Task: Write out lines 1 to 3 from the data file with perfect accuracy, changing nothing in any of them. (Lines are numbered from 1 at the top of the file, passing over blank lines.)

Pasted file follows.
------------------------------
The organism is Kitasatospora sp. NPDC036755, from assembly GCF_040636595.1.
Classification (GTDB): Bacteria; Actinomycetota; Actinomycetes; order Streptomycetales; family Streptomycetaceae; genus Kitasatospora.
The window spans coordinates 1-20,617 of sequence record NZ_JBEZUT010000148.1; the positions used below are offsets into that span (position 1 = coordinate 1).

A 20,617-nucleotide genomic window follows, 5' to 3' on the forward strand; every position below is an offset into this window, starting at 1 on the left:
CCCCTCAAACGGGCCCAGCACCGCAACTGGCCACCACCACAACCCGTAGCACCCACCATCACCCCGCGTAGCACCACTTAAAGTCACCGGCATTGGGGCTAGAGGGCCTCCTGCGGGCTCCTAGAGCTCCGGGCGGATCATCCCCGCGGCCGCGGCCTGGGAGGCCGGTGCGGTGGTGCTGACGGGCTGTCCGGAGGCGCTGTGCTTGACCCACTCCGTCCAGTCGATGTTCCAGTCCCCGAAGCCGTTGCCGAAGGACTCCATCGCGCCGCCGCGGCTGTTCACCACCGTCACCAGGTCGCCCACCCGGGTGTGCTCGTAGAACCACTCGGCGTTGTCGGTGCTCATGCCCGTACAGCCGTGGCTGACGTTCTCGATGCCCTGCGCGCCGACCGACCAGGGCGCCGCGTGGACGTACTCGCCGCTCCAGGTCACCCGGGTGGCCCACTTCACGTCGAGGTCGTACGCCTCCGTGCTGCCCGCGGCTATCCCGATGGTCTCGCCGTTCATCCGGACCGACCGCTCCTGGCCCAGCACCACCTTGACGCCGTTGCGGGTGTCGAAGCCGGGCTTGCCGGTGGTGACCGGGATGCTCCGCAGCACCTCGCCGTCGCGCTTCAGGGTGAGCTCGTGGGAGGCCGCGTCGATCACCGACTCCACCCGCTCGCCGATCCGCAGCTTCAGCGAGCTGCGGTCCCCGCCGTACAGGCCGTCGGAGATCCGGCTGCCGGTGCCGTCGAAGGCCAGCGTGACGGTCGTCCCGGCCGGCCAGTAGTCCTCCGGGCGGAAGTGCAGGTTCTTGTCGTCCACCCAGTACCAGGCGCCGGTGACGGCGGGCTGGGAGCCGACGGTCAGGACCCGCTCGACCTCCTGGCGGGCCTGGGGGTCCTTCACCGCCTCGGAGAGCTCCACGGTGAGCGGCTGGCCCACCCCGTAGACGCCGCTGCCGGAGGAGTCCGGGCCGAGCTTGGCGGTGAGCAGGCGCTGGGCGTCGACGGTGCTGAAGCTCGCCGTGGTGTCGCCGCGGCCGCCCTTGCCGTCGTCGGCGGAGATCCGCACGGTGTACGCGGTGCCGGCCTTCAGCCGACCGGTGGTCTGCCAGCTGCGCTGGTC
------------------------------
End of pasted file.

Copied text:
The organism is Kitasatospora sp. NPDC036755, from assembly GCF_040636595.1.
Classification (GTDB): Bacteria; Actinomycetota; Actinomycetes; order Streptomycetales; family Streptomycetaceae; genus Kitasatospora.
The window spans coordinates 1-20,617 of sequence record NZ_JBEZUT010000148.1; the positions used below are offsets into that span (position 1 = coordinate 1).